SPIELBERG DISCLOSED ARCHIVES OF JEWISH CINEMA
An exhibition of posters and film reels on the Jewish themes has opened in the Small gallery of Jewish University in Jerusalem (on Skopus Mountain). Materials of the exhibition "Nation of film" are taken from the located in Jerusalem Archives of Jewish cinema named after Steven Spielberg. An archives' specialist Gilel Traster supervises the exhibition.
The exhibition presents over 50 posters tracing a 70-year-old history of Jewish cinema - from 1920's right up to 1990's. A significant place goes to American cash films on Bible subjects, such as "Ben Nar", "King Solomon and queen Savskaya", "Ten Commandments" and others. The second category includes forgotten films of a pre-war Europe: Germany, Poland, Soviet Union and early Hollywood. The exhibition also presents works of later film directors from USA, Germany, Poland, Russia, France, Israel and other countries.
Much attention is paid to enlarged films stills, shooting photos and printed materials. A big part of exhibits is a gift by spouses Miriam and Jerry Faibish from Toronto.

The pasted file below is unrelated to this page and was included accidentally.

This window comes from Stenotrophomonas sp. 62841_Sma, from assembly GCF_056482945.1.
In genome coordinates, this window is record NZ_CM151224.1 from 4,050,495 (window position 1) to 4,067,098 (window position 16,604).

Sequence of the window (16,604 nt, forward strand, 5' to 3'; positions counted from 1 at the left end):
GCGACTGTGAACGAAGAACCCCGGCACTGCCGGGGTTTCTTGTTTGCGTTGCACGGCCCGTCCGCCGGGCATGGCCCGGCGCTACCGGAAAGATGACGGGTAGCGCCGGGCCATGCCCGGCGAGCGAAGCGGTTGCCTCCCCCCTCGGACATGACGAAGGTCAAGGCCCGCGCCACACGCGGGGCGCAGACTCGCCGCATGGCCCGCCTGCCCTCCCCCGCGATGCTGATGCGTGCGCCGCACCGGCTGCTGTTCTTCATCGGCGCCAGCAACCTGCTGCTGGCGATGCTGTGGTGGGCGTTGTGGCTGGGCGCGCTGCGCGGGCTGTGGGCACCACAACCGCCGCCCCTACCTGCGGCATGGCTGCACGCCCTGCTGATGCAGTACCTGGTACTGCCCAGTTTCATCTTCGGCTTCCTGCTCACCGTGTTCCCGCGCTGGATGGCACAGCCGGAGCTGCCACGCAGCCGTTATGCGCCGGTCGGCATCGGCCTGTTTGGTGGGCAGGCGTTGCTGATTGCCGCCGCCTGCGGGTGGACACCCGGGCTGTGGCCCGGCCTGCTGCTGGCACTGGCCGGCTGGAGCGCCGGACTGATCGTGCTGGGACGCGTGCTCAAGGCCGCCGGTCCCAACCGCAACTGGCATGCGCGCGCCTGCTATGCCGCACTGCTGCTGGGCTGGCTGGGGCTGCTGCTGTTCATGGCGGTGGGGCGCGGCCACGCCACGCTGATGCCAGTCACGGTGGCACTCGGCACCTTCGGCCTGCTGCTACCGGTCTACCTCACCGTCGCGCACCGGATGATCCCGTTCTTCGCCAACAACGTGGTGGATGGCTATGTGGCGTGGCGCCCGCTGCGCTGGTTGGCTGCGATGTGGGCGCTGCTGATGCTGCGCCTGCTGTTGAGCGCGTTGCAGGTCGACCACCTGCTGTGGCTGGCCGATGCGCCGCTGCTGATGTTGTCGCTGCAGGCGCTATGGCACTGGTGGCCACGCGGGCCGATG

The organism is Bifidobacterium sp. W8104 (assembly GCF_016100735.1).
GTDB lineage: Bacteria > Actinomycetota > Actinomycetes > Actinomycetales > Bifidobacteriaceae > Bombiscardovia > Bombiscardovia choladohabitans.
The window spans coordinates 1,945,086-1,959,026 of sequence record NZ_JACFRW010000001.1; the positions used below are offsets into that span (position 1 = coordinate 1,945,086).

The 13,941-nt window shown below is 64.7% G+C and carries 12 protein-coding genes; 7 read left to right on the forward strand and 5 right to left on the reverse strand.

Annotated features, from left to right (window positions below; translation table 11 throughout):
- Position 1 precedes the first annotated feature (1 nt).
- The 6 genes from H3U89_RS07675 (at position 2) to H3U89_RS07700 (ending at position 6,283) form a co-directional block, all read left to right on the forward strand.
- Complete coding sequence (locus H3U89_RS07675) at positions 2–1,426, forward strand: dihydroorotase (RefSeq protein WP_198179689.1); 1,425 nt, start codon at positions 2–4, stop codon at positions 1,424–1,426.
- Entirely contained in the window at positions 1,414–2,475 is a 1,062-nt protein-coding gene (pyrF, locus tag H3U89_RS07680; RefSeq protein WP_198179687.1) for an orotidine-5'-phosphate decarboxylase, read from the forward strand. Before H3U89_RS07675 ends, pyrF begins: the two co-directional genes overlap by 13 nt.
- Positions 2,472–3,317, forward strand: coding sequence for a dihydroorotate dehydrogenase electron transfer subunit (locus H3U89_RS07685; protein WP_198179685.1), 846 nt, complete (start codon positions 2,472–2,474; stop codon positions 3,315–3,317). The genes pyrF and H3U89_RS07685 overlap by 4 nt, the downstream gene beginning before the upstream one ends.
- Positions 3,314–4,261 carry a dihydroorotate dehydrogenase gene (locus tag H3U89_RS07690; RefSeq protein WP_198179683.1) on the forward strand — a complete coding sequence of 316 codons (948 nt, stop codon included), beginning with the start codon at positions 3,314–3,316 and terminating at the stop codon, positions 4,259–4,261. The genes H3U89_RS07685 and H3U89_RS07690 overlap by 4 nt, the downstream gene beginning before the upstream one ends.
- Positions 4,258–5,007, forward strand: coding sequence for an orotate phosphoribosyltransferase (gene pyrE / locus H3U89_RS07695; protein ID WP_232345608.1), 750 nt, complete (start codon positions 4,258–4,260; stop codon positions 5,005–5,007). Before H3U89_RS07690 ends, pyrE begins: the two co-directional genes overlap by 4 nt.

Beside the Spielberg Archives of Jewish cinema, the Zionist archives and Archives of National and university library in Jerusalem also took part in preparing the exhibition. The Jewish themes attracted film producers since cinema emerged - hundreds of reels of different periods of cinema development testify to this. Notwithstanding this, it is impossible to speak about distinct "Jewish" criteria in the world cinema. Miriam Kulik, head of the Spielberg Archives of Jewish cinema, says, "Even a glimpse is sufficient to get ascertained the exhibition organizers faced an extremely difficult task: to determine which of existing films can groundedly be referred to the Jewish category. To find a definite answer to this question is as difficult as to solve the eternal problem - "Who is due to be considered a Jew?"
Yet, the exhibition supervisor Gikel Traster tries to explain criteria of the film selection. "We have decided on three criteria: to recognize as Jewish-related those films in which main hero (or heroes) are Jews; films highlighting Jewish historical events and films dedicated to social, cultural or religious problems characteristic of the Jewish nation (for instance, problems of assimilation or isolationism).
The exhibition will be open for wide public up to December this year.